As most know you can watch an airgun pellet to target if you have a good follow through and adequate light. So fire your gun in a safe area and watch the pellet take to the sky on its normal curving path then suddenly disapear downwards as the tumbling starts. Still think it can make much over 300yds without a hurricane up its tail?

 

Shooting 12ft lb guns at 100yds and comparing results shows any that try that there is a massive difference between different guns and bears no correlation to which is the most accurate gun at 50yds or bears little on slightly higher power levels of one over another as stability is just so critical. Now put the speed and pellet type into a balistic program and it will tell you the same dope (drop) figures

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i managed to zero mine in to 100yds, it wasn't very accurate though, managed a 1ft group, and it was bouncing off the 1/4" ply target board.

 

Question;

Do you think a gun that wont even stick into 1/4" ply will go over 300 odd yards :no:

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Question;

Do you think a gun that wont even stick into 1/4" ply will go over 300 odd yards :no:

maybe with a typhoon up its A hole :lol:

seriously though, what'd be the point? the range of a sub 12ft rifle is about 40 yds max to be safe, i suppose the safety aspect of back stop is the issue here.

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Right Guys time to add my 2 cents worth here using my limited physics knowledge. Assuming that there is no friction and no wind, the pellet is shot from 1.5m and the guns velocity at 820ft/s

 

If fired horizontally s=at+0.5at^2 where v is 820ft/s t is unknown and s = 1.5 after playing around with the formula t= square root of 2s/g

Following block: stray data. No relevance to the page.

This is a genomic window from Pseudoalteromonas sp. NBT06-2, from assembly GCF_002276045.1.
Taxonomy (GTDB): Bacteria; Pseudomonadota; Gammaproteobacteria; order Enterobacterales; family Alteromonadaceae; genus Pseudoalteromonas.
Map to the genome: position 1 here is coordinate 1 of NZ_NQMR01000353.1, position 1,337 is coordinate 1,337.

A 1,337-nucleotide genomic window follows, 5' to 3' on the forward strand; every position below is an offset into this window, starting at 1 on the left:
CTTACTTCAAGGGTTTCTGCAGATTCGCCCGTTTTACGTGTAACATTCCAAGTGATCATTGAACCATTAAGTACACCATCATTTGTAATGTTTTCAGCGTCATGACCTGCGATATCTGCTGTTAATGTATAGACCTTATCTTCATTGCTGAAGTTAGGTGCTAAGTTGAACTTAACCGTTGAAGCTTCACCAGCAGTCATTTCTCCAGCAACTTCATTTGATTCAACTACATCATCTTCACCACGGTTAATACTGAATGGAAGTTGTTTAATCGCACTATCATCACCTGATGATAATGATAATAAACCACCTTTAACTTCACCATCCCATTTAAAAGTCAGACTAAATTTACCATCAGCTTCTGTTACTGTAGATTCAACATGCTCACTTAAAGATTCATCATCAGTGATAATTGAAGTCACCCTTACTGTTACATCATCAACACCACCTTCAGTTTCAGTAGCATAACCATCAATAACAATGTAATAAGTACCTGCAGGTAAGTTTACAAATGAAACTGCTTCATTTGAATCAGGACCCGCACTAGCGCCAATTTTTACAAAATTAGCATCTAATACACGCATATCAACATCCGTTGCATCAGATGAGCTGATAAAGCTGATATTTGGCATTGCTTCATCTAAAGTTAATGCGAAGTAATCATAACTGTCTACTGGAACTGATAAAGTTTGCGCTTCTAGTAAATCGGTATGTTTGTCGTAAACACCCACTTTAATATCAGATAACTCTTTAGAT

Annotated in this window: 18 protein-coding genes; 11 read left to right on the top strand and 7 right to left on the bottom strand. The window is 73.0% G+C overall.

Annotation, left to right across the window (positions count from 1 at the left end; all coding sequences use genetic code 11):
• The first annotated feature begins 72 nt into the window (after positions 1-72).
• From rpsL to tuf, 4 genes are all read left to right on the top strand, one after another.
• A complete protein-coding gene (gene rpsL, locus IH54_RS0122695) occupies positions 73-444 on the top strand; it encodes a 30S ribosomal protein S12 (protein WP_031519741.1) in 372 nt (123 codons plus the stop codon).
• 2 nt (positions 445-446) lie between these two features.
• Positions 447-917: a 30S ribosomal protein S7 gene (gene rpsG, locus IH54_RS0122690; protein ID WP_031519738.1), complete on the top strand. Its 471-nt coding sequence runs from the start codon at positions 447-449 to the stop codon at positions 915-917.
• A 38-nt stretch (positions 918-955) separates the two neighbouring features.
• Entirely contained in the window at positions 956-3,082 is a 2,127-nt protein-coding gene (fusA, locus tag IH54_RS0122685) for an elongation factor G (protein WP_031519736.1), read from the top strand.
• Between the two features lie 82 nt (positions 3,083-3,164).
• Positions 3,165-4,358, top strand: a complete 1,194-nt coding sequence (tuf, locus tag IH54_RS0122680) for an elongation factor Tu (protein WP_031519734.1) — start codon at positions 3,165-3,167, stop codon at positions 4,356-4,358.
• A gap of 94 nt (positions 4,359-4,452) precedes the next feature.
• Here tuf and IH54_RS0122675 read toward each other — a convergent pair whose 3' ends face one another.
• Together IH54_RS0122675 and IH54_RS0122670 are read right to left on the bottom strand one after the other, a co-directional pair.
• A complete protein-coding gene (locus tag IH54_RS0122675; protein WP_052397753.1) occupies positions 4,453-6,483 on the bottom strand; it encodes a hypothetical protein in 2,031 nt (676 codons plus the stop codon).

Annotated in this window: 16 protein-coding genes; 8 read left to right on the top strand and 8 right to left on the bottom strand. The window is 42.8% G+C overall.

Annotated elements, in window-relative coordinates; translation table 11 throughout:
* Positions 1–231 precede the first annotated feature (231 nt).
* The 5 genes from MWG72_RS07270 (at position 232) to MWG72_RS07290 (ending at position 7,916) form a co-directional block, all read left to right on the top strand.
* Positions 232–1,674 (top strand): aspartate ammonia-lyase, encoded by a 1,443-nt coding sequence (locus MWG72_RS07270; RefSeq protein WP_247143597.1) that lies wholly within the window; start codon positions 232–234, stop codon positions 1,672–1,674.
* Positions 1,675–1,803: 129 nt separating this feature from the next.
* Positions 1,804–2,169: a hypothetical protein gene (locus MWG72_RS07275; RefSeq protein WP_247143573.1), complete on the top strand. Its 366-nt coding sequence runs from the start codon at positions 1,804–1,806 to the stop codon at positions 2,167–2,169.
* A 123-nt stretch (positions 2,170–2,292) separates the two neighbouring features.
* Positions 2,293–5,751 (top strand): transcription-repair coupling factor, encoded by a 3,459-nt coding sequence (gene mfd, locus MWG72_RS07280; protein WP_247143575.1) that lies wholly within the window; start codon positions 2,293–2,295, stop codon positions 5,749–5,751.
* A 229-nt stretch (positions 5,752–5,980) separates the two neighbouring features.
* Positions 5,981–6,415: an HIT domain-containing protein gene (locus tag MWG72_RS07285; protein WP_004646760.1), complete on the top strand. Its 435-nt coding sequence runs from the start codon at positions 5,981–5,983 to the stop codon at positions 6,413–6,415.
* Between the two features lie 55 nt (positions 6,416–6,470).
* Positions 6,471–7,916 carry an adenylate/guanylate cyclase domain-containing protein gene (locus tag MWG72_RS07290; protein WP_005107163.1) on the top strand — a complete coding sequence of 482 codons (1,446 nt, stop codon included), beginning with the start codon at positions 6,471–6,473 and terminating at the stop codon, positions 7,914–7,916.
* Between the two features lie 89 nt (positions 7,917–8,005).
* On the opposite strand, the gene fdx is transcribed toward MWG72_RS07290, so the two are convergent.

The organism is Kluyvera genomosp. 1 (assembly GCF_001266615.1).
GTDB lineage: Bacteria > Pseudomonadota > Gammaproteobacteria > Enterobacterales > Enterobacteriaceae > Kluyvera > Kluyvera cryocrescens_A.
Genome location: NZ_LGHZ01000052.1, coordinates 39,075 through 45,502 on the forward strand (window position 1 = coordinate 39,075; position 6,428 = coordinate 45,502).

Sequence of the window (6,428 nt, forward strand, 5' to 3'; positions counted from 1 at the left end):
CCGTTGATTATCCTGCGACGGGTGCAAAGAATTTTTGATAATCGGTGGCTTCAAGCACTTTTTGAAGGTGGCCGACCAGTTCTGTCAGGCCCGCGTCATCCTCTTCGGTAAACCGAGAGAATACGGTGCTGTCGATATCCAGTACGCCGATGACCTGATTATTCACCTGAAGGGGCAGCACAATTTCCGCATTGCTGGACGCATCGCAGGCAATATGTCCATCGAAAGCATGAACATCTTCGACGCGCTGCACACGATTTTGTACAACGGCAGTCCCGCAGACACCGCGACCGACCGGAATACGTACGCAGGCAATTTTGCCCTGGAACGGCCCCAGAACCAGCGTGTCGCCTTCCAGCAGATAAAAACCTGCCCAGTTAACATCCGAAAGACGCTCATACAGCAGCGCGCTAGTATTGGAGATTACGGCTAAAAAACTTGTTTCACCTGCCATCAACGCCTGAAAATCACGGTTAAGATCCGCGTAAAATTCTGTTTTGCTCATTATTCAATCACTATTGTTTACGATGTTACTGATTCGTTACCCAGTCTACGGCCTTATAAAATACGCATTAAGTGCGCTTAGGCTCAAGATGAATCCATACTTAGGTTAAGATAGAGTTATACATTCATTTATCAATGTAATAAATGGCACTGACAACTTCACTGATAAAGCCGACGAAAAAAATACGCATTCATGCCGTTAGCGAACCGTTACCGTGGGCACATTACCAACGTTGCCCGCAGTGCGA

therefore t=0.55secs

thus distance travelled would be s=v*t

s=820*0.55= 451ft travelled

 

If fired at an angle assuming angle of 30deg and same velocity

 

1 now comes the trig. firstly determine the initial velocity in the x and y directions

in the Y direction the velocity would be

sin30*820=410 (sin30=0.5=y/820)

apply this to the formula v=u+at where v=410 u = 0 a=32

t=410/32=12.8

 

in the x direction the velocity

cos30*820=710 (cos30=0.866=x/820)

 

thus

12.8s*710ft=9088ft I know there is still the variable of drag on the pellet size and wind to take into account

Edited by durbsguy

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Question;

Do you think a gun that wont even stick into 1/4" ply will go over 300 odd yards :no:

 

 

Shot size 7 will bounce off 1/4" ply at 50 yards, but still travels 300 yards.

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[quote name='durbsguy' timestamp='1325105773'

12.8s*710ft=9088ft I know there is still the variable of drag on the pellet size and wind to take into account

Pellets are essentially lead shuttle cocks so are designed to have drag on the skirt for stability in flight so the MAIN issue is drag. I still think around 300 to 350 yards is the maximum.